To avoid the scenarios I described in my last post where it is all too easy for kids to spend money they have not earned, start by teaching your kids how to set a spending goal. Ask your child to get a piece of paper and title it “Gotta have it!” This list should be carried in their purse, pocket or wallet whenever they shop. Encourage them to add and subtract “wants” and “needs” from the list for a week.

At the end of a week, take the list out and ask them to prioritize the items on the list. Have them pick the top three things they want or need and place them back on a new “Gotta have it!” list in order of importance. To help them prioritize, have them ask the following questions about each item:

  1. Do I need this?
  2. If not, do I at least really want it and will I still want it tomorrow?
  3. Is this something I must buy now or can I take some time to think about it?
  4. Am I sure that it will get used or worn frequently?
  5. If I buy it now, will I have enough money left to buy the other things I’ll need soon?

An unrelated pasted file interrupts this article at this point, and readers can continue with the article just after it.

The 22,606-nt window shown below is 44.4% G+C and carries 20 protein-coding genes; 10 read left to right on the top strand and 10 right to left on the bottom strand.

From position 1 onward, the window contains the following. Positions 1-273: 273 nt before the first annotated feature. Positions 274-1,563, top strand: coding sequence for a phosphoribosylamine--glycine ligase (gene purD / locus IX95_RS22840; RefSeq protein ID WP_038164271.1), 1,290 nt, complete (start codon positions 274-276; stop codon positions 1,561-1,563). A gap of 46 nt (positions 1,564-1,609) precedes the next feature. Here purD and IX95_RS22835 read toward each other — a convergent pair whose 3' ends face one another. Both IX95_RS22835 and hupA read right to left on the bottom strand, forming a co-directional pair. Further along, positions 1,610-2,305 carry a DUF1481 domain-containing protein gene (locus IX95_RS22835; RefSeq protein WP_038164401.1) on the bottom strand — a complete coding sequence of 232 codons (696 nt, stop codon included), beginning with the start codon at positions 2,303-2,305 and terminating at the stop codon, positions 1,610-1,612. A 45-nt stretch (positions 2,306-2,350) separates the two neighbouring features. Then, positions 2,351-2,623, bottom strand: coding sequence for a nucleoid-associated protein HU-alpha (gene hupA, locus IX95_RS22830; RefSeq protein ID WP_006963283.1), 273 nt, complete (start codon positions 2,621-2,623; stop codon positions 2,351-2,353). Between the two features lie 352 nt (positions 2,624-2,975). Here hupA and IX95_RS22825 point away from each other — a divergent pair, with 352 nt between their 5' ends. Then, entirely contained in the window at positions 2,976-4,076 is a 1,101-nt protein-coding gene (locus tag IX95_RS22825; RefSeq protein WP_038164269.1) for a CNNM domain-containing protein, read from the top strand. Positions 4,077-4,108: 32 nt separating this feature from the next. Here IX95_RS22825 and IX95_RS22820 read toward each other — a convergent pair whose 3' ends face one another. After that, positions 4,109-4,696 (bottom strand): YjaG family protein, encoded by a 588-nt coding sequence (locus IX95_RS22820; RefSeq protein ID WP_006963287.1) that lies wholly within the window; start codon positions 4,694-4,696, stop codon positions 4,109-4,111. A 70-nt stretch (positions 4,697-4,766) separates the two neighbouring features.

Everything that does not pass this test is taken off the list.

Next, talk about what fell off the list. This conversation will help your child understand how having a list helps them manage what they truly want or need before they make a purchase they may regret. Help them set a spending goal by asking them to highlight one item on the list that they would like to earn money toward.

Next, it’s important to provide opportunities for your kids to earn their own money, outside of and in addition to allowance money. Younger kids can help shovel snow, sweep walks and put groceries away when you get home from the store. For older children, that means getting a job, which can be inside or outside the home. This can include babysitting, serving and cleaning up at a family party, driving and running errands or walking neighborhood dogs.

What has happened with a “Gotta have it!” list and a little prioritization? Yep — delayed gratification. By showing your kids how to delay a purchase by making a list and earning the money they spend, we show them how to be a smart spender.

They say that the “best defense is a good offense.” Lists, prioritization and earning the money they spend is the best offense I know of to get our kids ready for the big college game of life!

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Written by Susan Beacham
Susan Beacham founded Money Savvy Generation in 1999 after almost two decades in private banking and investment management complemented by considerable time teaching at the elementary level.

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